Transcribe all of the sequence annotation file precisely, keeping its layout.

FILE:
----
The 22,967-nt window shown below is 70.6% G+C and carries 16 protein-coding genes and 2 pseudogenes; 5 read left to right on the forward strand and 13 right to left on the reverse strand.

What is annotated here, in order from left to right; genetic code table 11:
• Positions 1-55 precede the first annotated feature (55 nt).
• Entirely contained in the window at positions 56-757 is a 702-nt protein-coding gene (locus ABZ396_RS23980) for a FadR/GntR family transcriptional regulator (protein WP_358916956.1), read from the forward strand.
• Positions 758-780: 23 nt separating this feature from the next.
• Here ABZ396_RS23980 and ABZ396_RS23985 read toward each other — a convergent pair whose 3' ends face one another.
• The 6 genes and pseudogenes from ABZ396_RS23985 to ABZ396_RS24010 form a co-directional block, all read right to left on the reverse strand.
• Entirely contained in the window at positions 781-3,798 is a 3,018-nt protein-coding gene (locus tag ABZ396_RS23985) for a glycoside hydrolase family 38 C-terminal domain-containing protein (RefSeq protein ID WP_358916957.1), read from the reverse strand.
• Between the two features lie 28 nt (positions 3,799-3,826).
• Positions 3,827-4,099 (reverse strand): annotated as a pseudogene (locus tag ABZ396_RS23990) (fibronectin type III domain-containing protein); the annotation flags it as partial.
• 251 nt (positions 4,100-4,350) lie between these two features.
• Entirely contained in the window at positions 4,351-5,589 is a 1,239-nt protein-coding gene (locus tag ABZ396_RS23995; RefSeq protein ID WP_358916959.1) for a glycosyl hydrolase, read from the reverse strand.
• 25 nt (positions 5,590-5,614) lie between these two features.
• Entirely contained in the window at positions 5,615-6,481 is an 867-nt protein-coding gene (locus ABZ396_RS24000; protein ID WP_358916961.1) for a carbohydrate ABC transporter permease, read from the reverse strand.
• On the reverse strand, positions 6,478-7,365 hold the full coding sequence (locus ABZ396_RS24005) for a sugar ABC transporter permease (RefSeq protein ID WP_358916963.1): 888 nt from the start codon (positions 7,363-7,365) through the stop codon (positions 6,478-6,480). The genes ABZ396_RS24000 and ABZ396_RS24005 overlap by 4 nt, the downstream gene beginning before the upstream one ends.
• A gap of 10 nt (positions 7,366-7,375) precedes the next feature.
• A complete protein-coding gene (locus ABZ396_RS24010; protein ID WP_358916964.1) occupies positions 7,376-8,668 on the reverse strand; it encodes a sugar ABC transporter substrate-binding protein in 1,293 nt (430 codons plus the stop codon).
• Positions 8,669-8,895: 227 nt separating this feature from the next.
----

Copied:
The 22,967-nt window shown below is 70.6% G+C and carries 16 protein-coding genes and 2 pseudogenes; 5 read left to right on the forward strand and 13 right to left on the reverse strand.

What is annotated here, in order from left to right; genetic code table 11:
• Positions 1-55 precede the first annotated feature (55 nt).
• Entirely contained in the window at positions 56-757 is a 702-nt protein-coding gene (locus ABZ396_RS23980) for a FadR/GntR family transcriptional regulator (protein WP_358916956.1), read from the forward strand.
• Positions 758-780: 23 nt separating this feature from the next.
• Here ABZ396_RS23980 and ABZ396_RS23985 read toward each other — a convergent pair whose 3' ends face one another.
• The 6 genes and pseudogenes from ABZ396_RS23985 to ABZ396_RS24010 form a co-directional block, all read right to left on the reverse strand.
• Entirely contained in the window at positions 781-3,798 is a 3,018-nt protein-coding gene (locus tag ABZ396_RS23985) for a glycoside hydrolase family 38 C-terminal domain-containing protein (RefSeq protein ID WP_358916957.1), read from the reverse strand.
• Between the two features lie 28 nt (positions 3,799-3,826).
• Positions 3,827-4,099 (reverse strand): annotated as a pseudogene (locus tag ABZ396_RS23990) (fibronectin type III domain-containing protein); the annotation flags it as partial.
• 251 nt (positions 4,100-4,350) lie between these two features.
• Entirely contained in the window at positions 4,351-5,589 is a 1,239-nt protein-coding gene (locus tag ABZ396_RS23995; RefSeq protein ID WP_358916959.1) for a glycosyl hydrolase, read from the reverse strand.
• 25 nt (positions 5,590-5,614) lie between these two features.
• Entirely contained in the window at positions 5,615-6,481 is an 867-nt protein-coding gene (locus ABZ396_RS24000; protein ID WP_358916961.1) for a carbohydrate ABC transporter permease, read from the reverse strand.
• On the reverse strand, positions 6,478-7,365 hold the full coding sequence (locus ABZ396_RS24005) for a sugar ABC transporter permease (RefSeq protein ID WP_358916963.1): 888 nt from the start codon (positions 7,363-7,365) through the stop codon (positions 6,478-6,480). The genes ABZ396_RS24000 and ABZ396_RS24005 overlap by 4 nt, the downstream gene beginning before the upstream one ends.
• A gap of 10 nt (positions 7,366-7,375) precedes the next feature.
• A complete protein-coding gene (locus ABZ396_RS24010; protein ID WP_358916964.1) occupies positions 7,376-8,668 on the reverse strand; it encodes a sugar ABC transporter substrate-binding protein in 1,293 nt (430 codons plus the stop codon).
• Positions 8,669-8,895: 227 nt separating this feature from the next.